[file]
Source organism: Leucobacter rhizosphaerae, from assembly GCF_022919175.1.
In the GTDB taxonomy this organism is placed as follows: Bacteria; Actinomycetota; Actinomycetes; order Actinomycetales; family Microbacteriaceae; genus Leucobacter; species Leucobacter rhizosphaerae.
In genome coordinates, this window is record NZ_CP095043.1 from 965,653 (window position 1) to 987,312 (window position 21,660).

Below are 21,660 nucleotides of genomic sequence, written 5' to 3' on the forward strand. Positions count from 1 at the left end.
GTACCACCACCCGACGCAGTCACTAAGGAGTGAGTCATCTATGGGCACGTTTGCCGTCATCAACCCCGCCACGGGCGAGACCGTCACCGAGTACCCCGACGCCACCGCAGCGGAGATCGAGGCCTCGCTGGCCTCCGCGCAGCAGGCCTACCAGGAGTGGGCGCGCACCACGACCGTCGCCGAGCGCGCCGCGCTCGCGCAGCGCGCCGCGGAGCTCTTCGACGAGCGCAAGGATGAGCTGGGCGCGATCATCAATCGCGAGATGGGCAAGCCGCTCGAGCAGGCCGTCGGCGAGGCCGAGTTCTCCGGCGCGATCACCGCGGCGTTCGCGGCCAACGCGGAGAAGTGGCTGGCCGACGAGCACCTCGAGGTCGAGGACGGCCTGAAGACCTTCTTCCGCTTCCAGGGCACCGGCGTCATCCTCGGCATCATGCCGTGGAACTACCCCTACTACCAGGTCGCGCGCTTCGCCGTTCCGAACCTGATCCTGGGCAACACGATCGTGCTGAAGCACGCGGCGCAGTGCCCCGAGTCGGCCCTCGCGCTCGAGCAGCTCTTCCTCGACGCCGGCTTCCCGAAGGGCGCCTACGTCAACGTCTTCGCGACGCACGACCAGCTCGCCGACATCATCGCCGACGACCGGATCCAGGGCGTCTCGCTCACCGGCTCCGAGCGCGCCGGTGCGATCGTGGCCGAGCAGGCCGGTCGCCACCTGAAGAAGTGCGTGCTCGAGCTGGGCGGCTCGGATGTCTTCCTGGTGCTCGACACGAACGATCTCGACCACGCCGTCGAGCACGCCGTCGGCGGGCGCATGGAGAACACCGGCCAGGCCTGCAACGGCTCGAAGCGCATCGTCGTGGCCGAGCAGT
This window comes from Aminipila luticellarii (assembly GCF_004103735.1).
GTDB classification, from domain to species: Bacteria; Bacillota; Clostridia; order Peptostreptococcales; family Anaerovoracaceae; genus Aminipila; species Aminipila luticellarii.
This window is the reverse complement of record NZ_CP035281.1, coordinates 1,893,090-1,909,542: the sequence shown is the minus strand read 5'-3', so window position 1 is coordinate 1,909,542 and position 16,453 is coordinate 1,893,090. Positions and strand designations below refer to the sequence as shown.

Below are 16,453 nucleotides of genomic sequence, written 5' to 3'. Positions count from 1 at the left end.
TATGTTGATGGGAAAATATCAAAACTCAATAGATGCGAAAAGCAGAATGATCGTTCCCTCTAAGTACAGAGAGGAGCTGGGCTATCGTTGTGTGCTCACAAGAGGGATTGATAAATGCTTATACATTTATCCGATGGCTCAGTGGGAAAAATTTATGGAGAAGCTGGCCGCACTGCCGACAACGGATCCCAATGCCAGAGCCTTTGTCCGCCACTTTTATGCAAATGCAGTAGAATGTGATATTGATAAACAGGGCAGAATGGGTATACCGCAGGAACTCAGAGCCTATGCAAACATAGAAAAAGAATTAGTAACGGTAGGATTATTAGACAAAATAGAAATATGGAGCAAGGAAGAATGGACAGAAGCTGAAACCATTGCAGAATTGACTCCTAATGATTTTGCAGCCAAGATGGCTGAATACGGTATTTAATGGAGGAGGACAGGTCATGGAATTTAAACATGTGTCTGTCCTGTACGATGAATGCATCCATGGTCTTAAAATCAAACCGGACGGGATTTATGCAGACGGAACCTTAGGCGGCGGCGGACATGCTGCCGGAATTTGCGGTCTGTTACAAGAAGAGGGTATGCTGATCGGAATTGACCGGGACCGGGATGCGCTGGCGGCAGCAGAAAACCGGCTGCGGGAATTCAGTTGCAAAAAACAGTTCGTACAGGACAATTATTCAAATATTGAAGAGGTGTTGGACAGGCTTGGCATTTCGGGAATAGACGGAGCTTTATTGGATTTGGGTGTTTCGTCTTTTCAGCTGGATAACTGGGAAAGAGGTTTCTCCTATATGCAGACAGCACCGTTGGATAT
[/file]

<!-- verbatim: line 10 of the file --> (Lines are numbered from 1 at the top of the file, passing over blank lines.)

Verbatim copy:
TATGTTGATGGGAAAATATCAAAACTCAATAGATGCGAAAAGCAGAATGATCGTTCCCTCTAAGTACAGAGAGGAGCTGGGCTATCGTTGTGTGCTCACAAGAGGGATTGATAAATGCTTATACATTTATCCGATGGCTCAGTGGGAAAAATTTATGGAGAAGCTGGCCGCACTGCCGACAACGGATCCCAATGCCAGAGCCTTTGTCCGCCACTTTTATGCAAATGCAGTAGAATGTGATATTGATAAACAGGGCAGAATGGGTATACCGCAGGAACTCAGAGCCTATGCAAACATAGAAAAAGAATTAGTAACGGTAGGATTATTAGACAAAATAGAAATATGGAGCAAGGAAGAATGGACAGAAGCTGAAACCATTGCAGAATTGACTCCTAATGATTTTGCAGCCAAGATGGCTGAATACGGTATTTAATGGAGGAGGACAGGTCATGGAATTTAAACATGTGTCTGTCCTGTACGATGAATGCATCCATGGTCTTAAAATCAAACCGGACGGGATTTATGCAGACGGAACCTTAGGCGGCGGCGGACATGCTGCCGGAATTTGCGGTCTGTTACAAGAAGAGGGTATGCTGATCGGAATTGACCGGGACCGGGATGCGCTGGCGGCAGCAGAAAACCGGCTGCGGGAATTCAGTTGCAAAAAACAGTTCGTACAGGACAATTATTCAAATATTGAAGAGGTGTTGGACAGGCTTGGCATTTCGGGAATAGACGGAGCTTTATTGGATTTGGGTGTTTCGTCTTTTCAGCTGGATAACTGGGAAAGAGGTTTCTCCTATATGCAGACAGCACCGTTGGATAT